The most difficult question on this aspect of the case is whether the sheriff principal was correct to make finding in fact 19. He was faced with the difficulty that the primary finder of fact (the sheriff) had not addressed this critical issue and had accordingly not, with the benefit of having seen and heard the witnesses, made a specific finding of fact on it. The evidence upon which the sheriff principal relied (Mr Fairley's response in re-examination) is undoubtedly open to comment. It was elicited by a leading question in re-examination and was not wholly clear as to its meaning - what, for example, the witness meant by "even better" [than factory standard] is far from clear. Neither the question nor the answer addressed specifically what turned out to be the critical issue, namely, the consequences, if any, on other parts of the equipment of that equipment having been used for more than two days without the bearings in place; nor is it clear that Mr Fairley had any experience or expertise to qualify him to speak to that matter. However, less than satisfactory as it was, this testimony was the closest the evidence in the case came to what has turned out to be the decisive factual issue. That testimony was unchallenged. It was also uncontradicted. Although Mr James Ritchie and Mr William Ritchie expressed concerns about the possible consequences on other parts of the equipment, neither was in a position to express an informed and qualified view as to whether there would have been any such consequences. While it may not have required expertise in "rocket science" (to use Mr William Ritchie's expression) to reach a view on that matter, it certainly cannot be said to be self-evident that there would have been significant adverse consequences.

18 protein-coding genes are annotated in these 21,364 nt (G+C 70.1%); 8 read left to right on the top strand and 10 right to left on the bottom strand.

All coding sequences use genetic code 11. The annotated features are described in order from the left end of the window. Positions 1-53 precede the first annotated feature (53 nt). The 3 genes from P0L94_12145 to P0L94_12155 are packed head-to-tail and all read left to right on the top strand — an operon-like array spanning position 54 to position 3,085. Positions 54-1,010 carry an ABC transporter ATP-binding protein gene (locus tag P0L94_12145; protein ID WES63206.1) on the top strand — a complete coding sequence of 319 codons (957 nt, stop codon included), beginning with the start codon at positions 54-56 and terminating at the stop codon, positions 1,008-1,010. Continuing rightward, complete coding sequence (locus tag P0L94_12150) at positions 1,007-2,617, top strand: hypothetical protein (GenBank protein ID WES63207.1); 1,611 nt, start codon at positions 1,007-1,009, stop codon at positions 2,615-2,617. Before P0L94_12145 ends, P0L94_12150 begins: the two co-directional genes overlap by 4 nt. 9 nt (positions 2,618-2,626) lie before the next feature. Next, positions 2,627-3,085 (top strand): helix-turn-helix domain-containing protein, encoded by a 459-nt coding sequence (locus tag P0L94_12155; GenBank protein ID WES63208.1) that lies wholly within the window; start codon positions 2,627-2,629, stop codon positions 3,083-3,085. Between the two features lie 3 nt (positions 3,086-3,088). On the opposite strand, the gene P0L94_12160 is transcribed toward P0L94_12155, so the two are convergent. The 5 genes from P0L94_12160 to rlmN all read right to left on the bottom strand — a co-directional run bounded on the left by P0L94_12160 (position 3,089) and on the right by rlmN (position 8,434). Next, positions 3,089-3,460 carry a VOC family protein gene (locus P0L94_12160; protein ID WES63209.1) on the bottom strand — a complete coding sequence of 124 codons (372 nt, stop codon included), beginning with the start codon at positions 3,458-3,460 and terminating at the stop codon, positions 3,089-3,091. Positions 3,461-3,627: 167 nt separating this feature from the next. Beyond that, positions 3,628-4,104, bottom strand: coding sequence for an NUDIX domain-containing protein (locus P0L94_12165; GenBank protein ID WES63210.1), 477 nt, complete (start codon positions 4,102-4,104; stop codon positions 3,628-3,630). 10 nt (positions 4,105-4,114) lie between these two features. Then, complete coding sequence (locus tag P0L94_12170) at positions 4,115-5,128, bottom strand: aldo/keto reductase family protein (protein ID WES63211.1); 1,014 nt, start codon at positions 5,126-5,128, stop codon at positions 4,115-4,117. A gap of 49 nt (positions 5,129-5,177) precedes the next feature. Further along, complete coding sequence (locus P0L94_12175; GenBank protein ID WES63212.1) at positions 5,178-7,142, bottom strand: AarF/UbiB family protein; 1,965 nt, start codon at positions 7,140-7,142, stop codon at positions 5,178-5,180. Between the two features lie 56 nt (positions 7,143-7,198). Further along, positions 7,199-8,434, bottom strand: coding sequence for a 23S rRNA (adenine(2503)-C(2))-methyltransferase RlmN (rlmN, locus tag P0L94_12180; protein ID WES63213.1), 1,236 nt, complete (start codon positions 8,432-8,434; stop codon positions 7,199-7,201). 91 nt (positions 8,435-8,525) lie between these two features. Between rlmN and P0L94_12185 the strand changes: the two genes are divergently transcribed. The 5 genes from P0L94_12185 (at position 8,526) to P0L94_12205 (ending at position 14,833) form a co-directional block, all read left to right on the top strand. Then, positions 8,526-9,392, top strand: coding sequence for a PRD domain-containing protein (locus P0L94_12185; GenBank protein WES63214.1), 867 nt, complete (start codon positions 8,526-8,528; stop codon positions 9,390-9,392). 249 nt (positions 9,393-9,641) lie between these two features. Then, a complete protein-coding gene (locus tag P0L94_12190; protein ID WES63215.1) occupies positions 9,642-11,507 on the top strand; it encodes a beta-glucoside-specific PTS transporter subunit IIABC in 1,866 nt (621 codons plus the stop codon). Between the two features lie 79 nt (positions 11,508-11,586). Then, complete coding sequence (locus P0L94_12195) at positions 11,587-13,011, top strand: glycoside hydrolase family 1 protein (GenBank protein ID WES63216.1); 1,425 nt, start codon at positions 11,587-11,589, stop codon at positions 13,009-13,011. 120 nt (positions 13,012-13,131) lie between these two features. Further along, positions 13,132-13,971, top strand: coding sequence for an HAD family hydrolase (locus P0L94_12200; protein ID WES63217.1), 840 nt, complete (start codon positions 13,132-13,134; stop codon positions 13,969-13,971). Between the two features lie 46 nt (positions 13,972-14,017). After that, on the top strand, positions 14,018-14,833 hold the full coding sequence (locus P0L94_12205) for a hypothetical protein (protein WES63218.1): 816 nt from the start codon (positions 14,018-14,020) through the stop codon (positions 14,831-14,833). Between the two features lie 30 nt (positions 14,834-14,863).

The general burden of proof rested on the appellant as pursuer in the action. The appellant proved that, at the date when the equipment was first delivered by the respondent, it did not conform to contractual quality and that the respondent was then in breach, and in material breach, of contract. But the critical factual issue, as it ultimately emerged in the litigation, may be whether or not, at the time when it re-tendered the harrow, the respondent was in material breach of contract on the related but distinct ground that the equipment, having been used with bearings missing, was, despite the subsequent fitting of these bearings, not then of satisfactory quality. If the respondent had not led evidence that work had been carried out by it on the harrow and what that work had been (namely, fitting of the missing bearings), the implication might well have been that the equipment remained in the defective state in which it had been first tendered. But the respondent did lead evidence that the missing bearings had been replaced and that evidence was neither challenged nor contradicted. In that state of the evidence it remained for the pursuer to prove that the equipment in its "repaired" state was so defective that the respondent was even then in material breach of contract. The evidence does not justify a finding to that effect. Rather, in so far as it goes, it tends to suggest the contrary.